Charitable Giving (and Deducting) Cryptocurrency

Donating Cryptocurrency is a Good Idea: But Donor Beware

Cryptocurrency has many attractive features as a direct form of charitable giving, however successfully claiming tax benefits for cryptocurrency donations can be difficult.  Under current Department of Treasury regulations, you'll need to secure a letter of appraisal from an independent, qualified, entity.

Why donate cryptocurrency?

There are several great reasons to give cryptocurrency directly to charitable organizations.  Cryptocurrency donation projects, like The Pineapple Fund (since closed) and The Giving Block, can articulate the crypto-giving philosophy in greater detail, but the key benefits of donating cryptoassets are:

  • By donating cryptocurrency directly, the donor does not incur a taxable event by converting to USD.  Likewise, the value of the donation is maximized for the charity, which receives the entire present market value instead of the after-tax value of the asset.  Depending on how long you've held the cryptocurrency, your tax bracket and jurisdiction, this could increase the value of the donation by over 50%.
  • Cryptocurrency, by design, is dazzlingly easy to transfer ownership of (compare this to the donation of a classic car or farmland).  This minimizes the hassle and overhead for your charity.
  • Offering a donation in the form of cryptocurrency may even motivate your favorite charitable organization to onboard these modern payment technologies and, therefore, attract more donors.

The tax considerations mentioned above are due to the fact that the IRS classifies cryptocurrency as "property."   This is, therefore, a generic consideration - donating any property directly allows the donor to avoid capital gains tax on the appreciated value of the assets - and the tax code has clearly-articulated rules for so-called "Noncash Charitable Contributions."  

Due to the ease with which one can transfer and determine the value of cryptocurrency, however, the "property" designation can result in donors failing to report the gift correctly, therefore, not be awarded the deduction.

Tax-reporting of Cryptocurrency Donations

How do you report charitable giving for the purposes of taking a tax deduction?  This starts with IRS form 8283.  The 8283 is a short form that looks like one could fill out in about a minute, however a note on Part I of the form sends the tax preparer down a cryptocurrency rabbithole:

Note: In certain cases, you must attach a qualified appraisal of the property.  See Instructions.

Until there is some updated guidance in the tax code, cyrptocurrency is currently lumped in as a miscellaneous, or "other" property type.  Because of this, the 8283 requires a very specifically-formatted letter of appraisal to claim cryptocurrency donations.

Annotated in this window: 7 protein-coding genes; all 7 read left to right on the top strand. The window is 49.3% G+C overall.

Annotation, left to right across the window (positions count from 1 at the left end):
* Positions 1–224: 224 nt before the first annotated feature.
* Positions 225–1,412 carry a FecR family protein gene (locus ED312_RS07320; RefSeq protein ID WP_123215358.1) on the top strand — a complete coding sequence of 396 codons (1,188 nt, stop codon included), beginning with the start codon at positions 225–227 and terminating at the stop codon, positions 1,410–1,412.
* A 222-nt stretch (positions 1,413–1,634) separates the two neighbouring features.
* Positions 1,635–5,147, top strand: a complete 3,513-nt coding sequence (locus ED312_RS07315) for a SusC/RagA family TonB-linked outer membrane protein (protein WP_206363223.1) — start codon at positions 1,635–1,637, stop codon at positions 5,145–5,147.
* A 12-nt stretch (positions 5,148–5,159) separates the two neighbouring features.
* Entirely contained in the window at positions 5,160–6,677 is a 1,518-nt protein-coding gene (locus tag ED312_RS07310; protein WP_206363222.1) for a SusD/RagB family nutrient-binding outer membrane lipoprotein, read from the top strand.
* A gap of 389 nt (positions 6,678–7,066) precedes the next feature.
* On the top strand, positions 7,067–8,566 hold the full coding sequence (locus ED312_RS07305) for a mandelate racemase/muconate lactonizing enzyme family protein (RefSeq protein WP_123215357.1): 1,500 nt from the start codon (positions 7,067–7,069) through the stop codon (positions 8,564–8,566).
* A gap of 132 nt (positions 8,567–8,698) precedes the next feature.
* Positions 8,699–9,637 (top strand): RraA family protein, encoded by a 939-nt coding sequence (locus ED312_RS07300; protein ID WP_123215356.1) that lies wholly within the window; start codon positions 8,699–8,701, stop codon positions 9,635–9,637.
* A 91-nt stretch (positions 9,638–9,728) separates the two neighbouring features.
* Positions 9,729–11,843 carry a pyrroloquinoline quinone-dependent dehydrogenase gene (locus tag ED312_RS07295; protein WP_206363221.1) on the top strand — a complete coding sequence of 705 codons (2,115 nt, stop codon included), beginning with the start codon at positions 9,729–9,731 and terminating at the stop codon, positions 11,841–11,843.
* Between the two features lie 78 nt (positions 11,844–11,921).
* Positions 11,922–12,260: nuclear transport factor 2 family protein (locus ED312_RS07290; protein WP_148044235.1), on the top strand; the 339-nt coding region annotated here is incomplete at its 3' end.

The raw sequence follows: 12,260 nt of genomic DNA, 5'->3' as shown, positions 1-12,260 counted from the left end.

In short, the IRS requires the same appraisal process for a donation of bitcoin - the most liquid and transparently-valued cryptocurrency - as it would for a thoroughbred racehorse or the patent for your process for decaffeinating hot chocolate.  Failure to submit the right type of letter, written by the right person, can result in the gift deduction being declared ineligible.

How does one generate a cryptocurrency appraisal letter that the Deptartment of the Treasury deems to be acceptable?  Enter Treasury regulations Section 1.170 which details the requirements of an appraisal letter (subsec. 1.170A-17(a)) and the qualification criteria for a qualified appraiser (subsec. 1.170A-17(b)).

There are appraiser professional organizations who publish best practices and guidelines, but thus far none have published and guidance on cryptoasset appraisals.  The Treasury regulations' language indicates that any independent party who does appraisals on a regular basis can write a qualified appraisal, but this is unfortunately a bit of a chicken-and-egg problem for a young asset class.  

Alternatively, anyone with relevant educational credentials - presumably anyone with at least a Bachelor's degree in a field that teaches a standalone cryptocurrency or blockchain course, like math or computer science - can be a qualified appraiser.  As a practical matter, if you're reading this blog, you have found a qualified cryptocurrency appraiser.

Why is proper reporting important?

While it may be a bit frustrating to find and retain the services of a qualified independent party to prepare a correctly-formatted appraisal letter, this is vitally important for taking the tax deduction successfully.  

While mistakes or discrepancies on other sections of a tax return can be resolved through refiles, appeals, or by providing additional documents, decisions about noncash charitable contributions can not be appealed.  That is to say, the tax preparer has one chance to get it right and the IRS gets a high return on the time they invest in carefully examining 8283 forms and their supporting documents.

As a last reminder/final caveat, the IRS and appraisal professional organizations have not written formal guidance specific to non-security cryptoassets (e.g Bitcoin), but crypto industry, tax, and private wealth professionals have worked out what are clear best practices to ensure anyone who makes a charitable donation of cryptocurrency is able to claim the deductions that they are entitled to.
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